Last week, a Road Crew reader asked why westbound Clayton Road's left turn signal on to Highland Terrace/St. Rita Avenue in Richmond Heights activates at all hours, even when no traffic is present. ST. LOUIS COUNTY'S REPLY: While recently replacing a water main on Clayton Road, Missouri American Water damaged the pavement-imbedded vehicle sensors for westbound Clayton Road's left turn on to Highland Terrace/St. Rita. As a result, these sensors - i.e., "detection loops" - are unable to detect vehicles. We therefore set this signal phase to provide "green" time for each signal cycle. This is why you're seeing the left turn arrow, even when no traffic is present. The damaged sensors will be replaced next year, once our Clayton Road improvement project is complete. David Wrone, St. Louis County
With a significant snow event likely later tonight and tomorrow, St. Louis County crews will begin spreading salt this afternoon on our residential/subdivision streets. Our winter response team will then shift its salting operations to our arterial road system. (Arterial roads are major routes such as Forest Park Parkway, Shackelford, Jennings Station, Baxter, Clayton Road, Hanley, Big Bend, Reavis Barracks and Union.) With five to seven inches of snow expected to descend on the region by tomorrow, our drivers will plow and salt through the night to keep our roads and streets as safe as conditions allow. David Wrone, St. Louis County
Also last week, a reader asked what impact the Affton Plaza development would have on Tobey and Swifton avenues, immediately north of Gravois Road. ST. LOUIS COUNTY'S REPLY: The plaza development will consume both streets. Neither will exist.
I'll check on this and post an answer as soon as I learn anything. David Wrone, St. Louis County
We can take a look at the evaluation that was done when the signal was reinstalled. The left turn treatment ("protected" - turn on arrow only, "permissive" - yielding turns only on green, and "protected-permissive" - yielding turns allowed on green AND on arrow) are analyzed looking at volume of left turning traffic, opposing through traffic, number of lanes opposing, etc. The left turn treatment that exists now, protected-only, is the most restrictive - very likely due to the large amount of opposing traffic throughout the day that makes a turn on green ball not feasible.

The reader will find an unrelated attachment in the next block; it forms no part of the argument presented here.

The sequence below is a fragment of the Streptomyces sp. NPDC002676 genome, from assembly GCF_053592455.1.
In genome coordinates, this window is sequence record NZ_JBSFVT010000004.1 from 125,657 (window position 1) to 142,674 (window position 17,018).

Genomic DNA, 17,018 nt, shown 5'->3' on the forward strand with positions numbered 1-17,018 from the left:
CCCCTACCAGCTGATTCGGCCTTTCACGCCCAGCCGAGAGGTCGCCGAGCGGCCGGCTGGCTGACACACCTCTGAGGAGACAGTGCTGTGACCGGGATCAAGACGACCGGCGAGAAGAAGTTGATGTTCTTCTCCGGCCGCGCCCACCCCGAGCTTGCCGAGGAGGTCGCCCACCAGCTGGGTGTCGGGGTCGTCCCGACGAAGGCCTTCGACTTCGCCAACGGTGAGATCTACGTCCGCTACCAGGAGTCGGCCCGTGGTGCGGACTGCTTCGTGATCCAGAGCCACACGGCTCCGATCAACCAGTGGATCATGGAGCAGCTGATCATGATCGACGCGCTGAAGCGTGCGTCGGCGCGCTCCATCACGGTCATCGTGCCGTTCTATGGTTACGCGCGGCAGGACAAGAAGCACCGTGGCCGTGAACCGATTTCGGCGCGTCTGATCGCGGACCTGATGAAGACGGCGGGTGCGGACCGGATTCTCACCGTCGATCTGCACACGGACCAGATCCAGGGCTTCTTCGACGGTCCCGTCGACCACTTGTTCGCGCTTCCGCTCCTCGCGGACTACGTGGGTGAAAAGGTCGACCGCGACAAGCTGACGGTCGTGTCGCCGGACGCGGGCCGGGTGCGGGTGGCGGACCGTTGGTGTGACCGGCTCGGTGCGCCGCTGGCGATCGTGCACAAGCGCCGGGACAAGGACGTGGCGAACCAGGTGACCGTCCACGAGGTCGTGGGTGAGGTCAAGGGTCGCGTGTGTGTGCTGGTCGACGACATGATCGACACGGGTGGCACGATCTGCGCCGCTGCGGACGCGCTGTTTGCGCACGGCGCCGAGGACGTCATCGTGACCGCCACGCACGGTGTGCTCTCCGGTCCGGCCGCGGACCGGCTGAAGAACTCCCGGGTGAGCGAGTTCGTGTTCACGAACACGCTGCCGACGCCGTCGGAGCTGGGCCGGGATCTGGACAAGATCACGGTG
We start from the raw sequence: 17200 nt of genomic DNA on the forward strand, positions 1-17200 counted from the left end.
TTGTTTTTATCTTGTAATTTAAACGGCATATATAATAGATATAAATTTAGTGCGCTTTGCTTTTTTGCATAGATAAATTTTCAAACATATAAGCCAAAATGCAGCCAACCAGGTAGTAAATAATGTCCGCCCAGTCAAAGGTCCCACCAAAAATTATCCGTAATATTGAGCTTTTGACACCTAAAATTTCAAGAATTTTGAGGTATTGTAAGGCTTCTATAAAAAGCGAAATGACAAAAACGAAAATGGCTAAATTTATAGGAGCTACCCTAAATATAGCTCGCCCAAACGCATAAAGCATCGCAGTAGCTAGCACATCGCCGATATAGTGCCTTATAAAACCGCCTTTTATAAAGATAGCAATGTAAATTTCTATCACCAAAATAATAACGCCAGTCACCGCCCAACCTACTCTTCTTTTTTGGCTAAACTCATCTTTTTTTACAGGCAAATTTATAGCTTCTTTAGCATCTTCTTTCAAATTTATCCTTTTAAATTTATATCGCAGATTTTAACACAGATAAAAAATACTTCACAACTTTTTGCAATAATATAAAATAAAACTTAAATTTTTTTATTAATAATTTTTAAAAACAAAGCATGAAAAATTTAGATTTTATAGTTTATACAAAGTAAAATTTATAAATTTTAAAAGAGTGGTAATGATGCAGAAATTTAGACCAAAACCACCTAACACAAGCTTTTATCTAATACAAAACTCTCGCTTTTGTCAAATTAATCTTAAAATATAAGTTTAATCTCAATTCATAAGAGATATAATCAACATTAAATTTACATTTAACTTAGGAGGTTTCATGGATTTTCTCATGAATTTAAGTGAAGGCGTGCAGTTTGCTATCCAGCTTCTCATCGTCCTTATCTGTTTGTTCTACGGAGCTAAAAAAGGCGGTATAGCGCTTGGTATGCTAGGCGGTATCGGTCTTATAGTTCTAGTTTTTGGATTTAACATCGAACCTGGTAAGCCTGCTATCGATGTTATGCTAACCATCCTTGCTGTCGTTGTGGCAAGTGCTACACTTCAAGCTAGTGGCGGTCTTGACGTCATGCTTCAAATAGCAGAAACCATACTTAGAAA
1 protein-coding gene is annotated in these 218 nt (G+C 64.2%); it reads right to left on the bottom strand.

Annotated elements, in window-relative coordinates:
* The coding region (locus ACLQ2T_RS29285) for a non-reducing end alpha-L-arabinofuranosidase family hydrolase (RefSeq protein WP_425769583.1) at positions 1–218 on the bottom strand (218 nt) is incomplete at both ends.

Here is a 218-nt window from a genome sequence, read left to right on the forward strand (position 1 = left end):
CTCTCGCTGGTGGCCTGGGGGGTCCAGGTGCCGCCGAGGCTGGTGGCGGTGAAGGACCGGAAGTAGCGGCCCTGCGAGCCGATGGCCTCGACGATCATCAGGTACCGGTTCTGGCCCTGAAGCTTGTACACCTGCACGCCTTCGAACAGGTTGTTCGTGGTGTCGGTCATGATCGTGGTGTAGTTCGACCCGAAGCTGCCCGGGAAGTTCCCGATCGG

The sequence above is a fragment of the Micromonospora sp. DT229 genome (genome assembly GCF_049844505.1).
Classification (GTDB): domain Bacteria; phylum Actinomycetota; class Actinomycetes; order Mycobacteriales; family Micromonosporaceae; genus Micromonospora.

I'll forward this to our signals group, and will post their response in a future Road Crew. David Wrone, St. Louis County
Our signal crews will check it out. Looks like a reoccurring issue with large vehicles likely being the culprit in turning & knocking the signal head out of alignment. We will look at better placement away from the intersection if possible.
I can't speak for the other teams on the chat, but we try to be as efficient as we can during every storm, and we balance the amount of treatment for the type of precipitation. Treatment can be expensive, and we want to make sure that we get the job done, but don't waste the treatment unnecessarily. We have had several ice-heavy storms over the past few years, though, and it tends to take a bit more treatment to melt through ice (especially when combined with cold temperatures) than through an equivalent amount of snow. Our ultimate goal is to provide the level of service that Missouri taxpayers expect (make roadways as passable as we can as quickly as we can, based on the roadway priorities,) while using the resources allotted to us as effectively as possible. Andrew Gates, MoDOT Communications
Our Operations personnel will investigate. David Wrone, St. Louis County
We still need to install the signals' loop detectors - the pavement-imbedded sensors that activate the lights - after which we can stripe. However, we can't stripe unless it's at least 55 degrees, so this phase will be dependent on the weather. At the very earliest, this work will be completed by the week after Thanksgiving. David Wrone, St. Louis County
Our traffic engineers will check it out - thanks for sharing your observations